The SolarWinds supply chain attack that came to light nine months ago, brought into sharp focus the risk of purchasing software or hardware with deliberately or accidentally built-in weaknesses. Many organizations around the globe understood for the first time that the risk was higher than they had ever expected.
Perhaps the most shocking thing to come to light was the fact that the software supplier had been compromised more than a year before the breach and malicious activity was discovered, and not by Solar Winds, but a third-party security firm.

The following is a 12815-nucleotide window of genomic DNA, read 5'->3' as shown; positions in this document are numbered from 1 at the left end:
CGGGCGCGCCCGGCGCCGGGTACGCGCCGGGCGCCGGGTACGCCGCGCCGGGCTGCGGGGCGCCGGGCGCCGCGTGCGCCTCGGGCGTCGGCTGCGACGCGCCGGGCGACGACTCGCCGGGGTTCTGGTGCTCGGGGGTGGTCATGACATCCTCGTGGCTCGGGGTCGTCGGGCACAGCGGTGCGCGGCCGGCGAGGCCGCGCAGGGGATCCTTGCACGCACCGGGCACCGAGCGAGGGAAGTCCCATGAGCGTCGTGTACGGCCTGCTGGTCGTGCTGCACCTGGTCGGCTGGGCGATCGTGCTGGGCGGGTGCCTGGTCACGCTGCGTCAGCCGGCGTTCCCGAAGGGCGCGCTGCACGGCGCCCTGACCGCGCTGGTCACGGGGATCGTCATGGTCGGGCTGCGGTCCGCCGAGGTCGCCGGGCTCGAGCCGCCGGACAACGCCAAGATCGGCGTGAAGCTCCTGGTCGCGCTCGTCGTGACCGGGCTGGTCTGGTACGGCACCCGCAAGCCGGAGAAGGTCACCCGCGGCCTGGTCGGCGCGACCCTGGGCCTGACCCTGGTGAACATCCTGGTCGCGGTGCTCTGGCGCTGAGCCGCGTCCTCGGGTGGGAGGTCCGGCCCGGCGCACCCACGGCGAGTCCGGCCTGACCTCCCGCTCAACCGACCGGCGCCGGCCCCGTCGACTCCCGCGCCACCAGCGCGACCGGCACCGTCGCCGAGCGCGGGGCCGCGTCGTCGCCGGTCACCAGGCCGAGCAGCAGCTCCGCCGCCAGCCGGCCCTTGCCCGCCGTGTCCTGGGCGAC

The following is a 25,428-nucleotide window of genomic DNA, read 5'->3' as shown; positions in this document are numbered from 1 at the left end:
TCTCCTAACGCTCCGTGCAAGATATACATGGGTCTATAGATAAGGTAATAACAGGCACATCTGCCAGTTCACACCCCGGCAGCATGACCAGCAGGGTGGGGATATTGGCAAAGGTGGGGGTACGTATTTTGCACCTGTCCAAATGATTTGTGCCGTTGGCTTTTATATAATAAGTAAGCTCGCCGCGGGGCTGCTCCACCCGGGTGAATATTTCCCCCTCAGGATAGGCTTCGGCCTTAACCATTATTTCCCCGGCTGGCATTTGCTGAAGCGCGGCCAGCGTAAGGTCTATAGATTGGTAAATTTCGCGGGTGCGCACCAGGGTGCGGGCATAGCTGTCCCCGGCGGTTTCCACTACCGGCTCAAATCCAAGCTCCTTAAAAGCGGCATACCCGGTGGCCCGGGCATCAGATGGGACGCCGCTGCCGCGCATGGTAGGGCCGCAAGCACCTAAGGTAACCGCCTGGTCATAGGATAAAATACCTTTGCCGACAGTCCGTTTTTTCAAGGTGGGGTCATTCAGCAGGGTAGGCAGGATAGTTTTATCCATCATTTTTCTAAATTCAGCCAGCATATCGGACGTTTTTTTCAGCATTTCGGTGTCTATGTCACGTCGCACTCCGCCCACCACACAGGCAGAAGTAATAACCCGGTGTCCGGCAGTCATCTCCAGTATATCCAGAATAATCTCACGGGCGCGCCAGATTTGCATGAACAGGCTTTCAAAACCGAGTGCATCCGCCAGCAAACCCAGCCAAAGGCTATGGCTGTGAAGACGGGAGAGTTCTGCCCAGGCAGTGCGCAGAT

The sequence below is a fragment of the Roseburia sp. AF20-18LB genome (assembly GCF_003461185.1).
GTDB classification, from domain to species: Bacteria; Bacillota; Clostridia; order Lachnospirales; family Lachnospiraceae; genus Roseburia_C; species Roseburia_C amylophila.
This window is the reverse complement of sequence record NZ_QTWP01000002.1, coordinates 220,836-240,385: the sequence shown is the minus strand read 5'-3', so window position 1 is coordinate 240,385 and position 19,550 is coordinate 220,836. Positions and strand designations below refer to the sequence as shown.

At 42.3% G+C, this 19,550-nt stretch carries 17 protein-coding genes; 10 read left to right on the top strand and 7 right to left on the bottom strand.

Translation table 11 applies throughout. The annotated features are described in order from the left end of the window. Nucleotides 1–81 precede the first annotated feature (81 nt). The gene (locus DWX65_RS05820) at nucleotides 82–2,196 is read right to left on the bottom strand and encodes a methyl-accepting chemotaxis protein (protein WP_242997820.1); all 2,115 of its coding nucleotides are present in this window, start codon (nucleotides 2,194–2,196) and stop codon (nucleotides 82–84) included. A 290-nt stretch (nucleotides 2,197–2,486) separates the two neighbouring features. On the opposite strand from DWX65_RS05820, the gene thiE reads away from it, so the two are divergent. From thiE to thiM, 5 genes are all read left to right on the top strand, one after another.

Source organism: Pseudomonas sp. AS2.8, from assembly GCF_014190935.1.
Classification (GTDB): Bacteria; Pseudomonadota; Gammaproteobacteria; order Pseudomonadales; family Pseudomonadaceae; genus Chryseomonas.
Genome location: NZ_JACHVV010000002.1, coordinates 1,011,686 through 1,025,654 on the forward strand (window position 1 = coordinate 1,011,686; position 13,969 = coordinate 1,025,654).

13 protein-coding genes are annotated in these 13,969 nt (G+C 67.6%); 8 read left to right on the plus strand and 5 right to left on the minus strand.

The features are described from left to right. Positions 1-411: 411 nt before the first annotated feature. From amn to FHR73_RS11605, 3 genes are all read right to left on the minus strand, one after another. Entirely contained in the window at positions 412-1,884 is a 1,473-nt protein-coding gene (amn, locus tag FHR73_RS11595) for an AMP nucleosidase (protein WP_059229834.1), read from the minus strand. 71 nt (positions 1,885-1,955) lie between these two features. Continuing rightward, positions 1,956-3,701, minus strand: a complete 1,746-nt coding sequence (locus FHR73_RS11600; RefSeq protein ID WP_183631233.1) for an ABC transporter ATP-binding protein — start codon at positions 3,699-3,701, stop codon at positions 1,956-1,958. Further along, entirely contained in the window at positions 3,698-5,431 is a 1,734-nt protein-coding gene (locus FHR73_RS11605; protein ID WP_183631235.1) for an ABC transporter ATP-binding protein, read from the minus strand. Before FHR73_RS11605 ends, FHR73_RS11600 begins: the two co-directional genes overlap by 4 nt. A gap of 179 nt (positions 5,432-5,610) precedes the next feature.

By breaching SolarWinds, the attackers were able to insert backdoor malware in the Orion network management system code that was delivered to Orion customers in an update to the Orion software. The backdoor was designed to enable the attackers to impersonate users and accounts of victim organizations.
Because the breach by suspected nation-state attackers affected more than 30,000 organizations, both public and private around the...
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